To huge applause he asked: “Why was our secret service busy surveilling our Muslim neighbours and not the extremists who sought to victimise them? Why have the police in this city spent more than $100,000 of taxpayer money to attack peace activists protesting weapons conferences and arms dealers while letting racist terrorists acquire semi-automatic weapons?
“When will politicians left and right own up to the fact that they have for years scapegoated and blamed migrants and refugees for social and economic problems that they are not responsible for?
“When will they admit that while they’ve been doing this they’ve allowed unspeakable hatred to brew up under their noses?
“I want answers and I want accountability and I want something to change. While I wait for these answers I want to do something to cancel out the hateful paranoid vision of these extremists and offer instead a vision of hope.
“I want you to join me in calling for two things: Firstly, I call upon the government to immediately remove the restriction, the effective ban, on Middle Eastern and African refugees based on bogus security concerns. I also call upon the New Zealand government to triple the refugee quota. I call for these things because my hope is that with these actions we can say with a single voice today refugees are not blamed they are not feared and they are truly welcome here.”
He spoke directly to the killer and those who helped him, aided him and associated with him.
Raising his hand in a fist to the sky he said: “Never never never again”.
Chair of Changemakers Refugee Forum Ibrahim Omer introduced himself as a unionist, a former refugee, and proud Muslim.
“But most of all I’m a proud Kiwi,” he said.
“Ten years ago I chose to come to New Zealand because it was safe. I was welcomed with open arms and I’m so pleased to have made my life here. That day I was so pleased to make my life here and that’s no different today.”
He thanked PM Jacinda Ardern: “You are a leading light in this dark time. You made us feel safer and more assured.”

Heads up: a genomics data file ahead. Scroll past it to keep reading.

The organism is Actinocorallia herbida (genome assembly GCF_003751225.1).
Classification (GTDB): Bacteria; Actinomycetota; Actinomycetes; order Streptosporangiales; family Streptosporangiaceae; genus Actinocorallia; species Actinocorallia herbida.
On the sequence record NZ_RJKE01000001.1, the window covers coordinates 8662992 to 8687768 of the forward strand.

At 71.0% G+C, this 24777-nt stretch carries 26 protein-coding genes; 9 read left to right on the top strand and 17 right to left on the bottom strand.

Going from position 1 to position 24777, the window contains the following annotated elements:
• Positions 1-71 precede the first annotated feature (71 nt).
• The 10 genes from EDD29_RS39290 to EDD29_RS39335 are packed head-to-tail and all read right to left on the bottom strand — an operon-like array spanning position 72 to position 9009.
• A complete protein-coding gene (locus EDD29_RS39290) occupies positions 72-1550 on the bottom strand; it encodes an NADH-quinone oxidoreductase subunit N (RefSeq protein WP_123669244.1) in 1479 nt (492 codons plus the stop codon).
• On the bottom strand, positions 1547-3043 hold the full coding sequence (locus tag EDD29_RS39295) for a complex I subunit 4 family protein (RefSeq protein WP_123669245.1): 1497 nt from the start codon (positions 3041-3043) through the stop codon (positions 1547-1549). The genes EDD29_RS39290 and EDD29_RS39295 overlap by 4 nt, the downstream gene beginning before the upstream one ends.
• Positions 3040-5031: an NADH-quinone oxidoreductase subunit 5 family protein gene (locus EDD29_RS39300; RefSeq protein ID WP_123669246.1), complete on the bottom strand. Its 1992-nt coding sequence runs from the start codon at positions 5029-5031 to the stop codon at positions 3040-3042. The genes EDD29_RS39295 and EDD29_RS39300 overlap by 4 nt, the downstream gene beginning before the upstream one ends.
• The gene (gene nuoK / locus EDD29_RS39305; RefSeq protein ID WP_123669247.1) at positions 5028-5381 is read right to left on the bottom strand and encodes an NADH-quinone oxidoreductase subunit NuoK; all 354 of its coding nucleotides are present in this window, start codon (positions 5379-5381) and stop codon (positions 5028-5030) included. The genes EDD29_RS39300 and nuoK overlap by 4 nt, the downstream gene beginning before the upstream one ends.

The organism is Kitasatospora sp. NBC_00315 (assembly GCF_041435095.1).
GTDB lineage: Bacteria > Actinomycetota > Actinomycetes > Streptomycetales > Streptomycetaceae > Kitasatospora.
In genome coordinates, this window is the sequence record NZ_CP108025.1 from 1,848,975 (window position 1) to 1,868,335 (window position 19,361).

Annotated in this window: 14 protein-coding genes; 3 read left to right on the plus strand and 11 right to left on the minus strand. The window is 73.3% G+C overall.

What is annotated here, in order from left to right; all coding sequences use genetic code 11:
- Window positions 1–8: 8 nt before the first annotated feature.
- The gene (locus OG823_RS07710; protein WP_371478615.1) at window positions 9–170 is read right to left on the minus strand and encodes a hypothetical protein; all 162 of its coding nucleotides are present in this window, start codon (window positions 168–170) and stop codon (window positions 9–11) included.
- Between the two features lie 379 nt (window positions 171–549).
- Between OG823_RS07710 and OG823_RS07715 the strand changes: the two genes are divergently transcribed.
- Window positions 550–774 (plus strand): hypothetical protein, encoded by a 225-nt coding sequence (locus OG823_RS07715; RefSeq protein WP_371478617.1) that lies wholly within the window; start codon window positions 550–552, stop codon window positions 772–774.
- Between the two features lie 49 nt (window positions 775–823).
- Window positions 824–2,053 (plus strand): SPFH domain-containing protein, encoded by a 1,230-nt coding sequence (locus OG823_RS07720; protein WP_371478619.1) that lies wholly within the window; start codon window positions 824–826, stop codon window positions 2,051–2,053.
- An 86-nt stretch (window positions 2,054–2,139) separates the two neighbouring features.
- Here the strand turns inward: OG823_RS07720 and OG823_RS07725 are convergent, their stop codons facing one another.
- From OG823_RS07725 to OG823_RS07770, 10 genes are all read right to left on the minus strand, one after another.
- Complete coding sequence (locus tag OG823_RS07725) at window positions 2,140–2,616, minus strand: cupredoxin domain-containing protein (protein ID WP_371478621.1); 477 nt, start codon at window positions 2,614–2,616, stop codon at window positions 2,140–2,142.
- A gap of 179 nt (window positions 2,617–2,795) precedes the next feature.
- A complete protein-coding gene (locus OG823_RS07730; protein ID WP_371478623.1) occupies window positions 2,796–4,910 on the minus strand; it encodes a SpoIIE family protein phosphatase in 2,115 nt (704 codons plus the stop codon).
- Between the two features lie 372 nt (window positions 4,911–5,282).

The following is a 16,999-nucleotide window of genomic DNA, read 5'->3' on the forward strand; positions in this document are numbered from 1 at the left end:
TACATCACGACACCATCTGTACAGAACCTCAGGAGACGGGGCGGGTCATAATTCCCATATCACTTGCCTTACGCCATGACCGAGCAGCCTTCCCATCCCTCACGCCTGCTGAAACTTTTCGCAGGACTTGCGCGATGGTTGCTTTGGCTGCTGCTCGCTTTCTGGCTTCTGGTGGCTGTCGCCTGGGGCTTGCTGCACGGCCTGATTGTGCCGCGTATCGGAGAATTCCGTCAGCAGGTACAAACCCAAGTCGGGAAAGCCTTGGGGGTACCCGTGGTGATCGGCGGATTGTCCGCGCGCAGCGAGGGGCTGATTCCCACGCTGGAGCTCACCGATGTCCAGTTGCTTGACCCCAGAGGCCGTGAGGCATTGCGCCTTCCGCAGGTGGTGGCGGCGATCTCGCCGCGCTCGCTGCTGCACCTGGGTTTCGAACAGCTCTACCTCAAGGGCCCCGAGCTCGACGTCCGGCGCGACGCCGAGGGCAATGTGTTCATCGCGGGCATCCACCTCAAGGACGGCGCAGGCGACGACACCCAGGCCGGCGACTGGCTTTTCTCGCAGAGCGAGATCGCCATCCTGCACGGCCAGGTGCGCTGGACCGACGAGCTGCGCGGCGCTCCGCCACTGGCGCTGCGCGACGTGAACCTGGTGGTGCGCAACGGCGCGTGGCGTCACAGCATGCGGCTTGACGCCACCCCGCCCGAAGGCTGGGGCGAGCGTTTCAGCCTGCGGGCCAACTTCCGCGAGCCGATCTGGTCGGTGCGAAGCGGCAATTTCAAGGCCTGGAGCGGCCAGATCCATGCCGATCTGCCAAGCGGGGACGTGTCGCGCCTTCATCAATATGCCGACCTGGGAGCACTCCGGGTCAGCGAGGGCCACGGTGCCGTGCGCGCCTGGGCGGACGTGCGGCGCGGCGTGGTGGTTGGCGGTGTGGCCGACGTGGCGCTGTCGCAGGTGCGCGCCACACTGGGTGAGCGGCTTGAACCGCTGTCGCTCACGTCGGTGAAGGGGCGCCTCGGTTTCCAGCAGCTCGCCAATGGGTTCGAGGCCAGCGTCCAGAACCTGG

He spoke to the loved ones of the victims and survivors: “Your loss is unbearable but you’re not alone, we mourn and grieve with you”.
He said his flatmates and friends had offered their apologies to him and that they felt guilty. He had a message for them and those feeling the same.
“No terrorist represents a country, no terrorist represents a religion. This guy is not one of you, he’s not one of you. Please don’t feel guilty but we must talk – we have a discussion to have going forward. Violence will always come in many forms. I have faced violence, I have faced hate crimes online, most Muslims and minority groups know what I’m talking about. But now it’s time for all of us to come together as a community and act.”
Nadia Abu-Shanab introduced herself as a Palestinian New Zealander, a mother, and an early childhood teacher. She stood in tears, surrounded by friends.
She talked of the victims. “Each person contained a whole world of possibilities and dreams but no more so than the children we lost. We will sit with this grief now – we will live with this unchangeable and traumatic reality forever. We must also sit with an uncomfortable feeling that it could not have been this way.”
She shared the difficulty in talking to our tamariki about the attack and encouraged adults to tell children that “we live in a world that is not always fair for all people but they hold the power to change things.”
“In order to change things we must face them as they are now: Islamophobia anti migrant sentiment white supremacy and racism are all real. They kill and they live with us in this country and they need to be challenged.”
She cried and was joined by many as she detailed the breathtakingly unfair truth that the congregation at the mosque in Linwood had been surveilled for the last 20 years. “They have been treated like criminals and terrorists all while their communities have felt the building violence of Islamophobia. It was reported and it was minimised. Because the War on Terror peddled Islamophobia.”
She encouraged New Zealanders to be “relentless in our love”.
“This is not a question of who we think we are or who we are not, but a question of who we want to be. The whole world is watching us and I believe we can do this. In a complicated and polarised world if any place can show us we can live in peace it is this place.”
Together, we sang ‘Te Aroha’ and an impromptu haka broke out in waves across the sea of sadness and hope.
The words of Ibrahim Omer felt truer than ever.
“This terrorist didn’t want to just kill our people, he wanted us to turn us against each other. People are reacting, but not in the way that he wanted – this is how our people are reacting,” he said.
He held his hand out to the crowd.
“This is our answer to him.”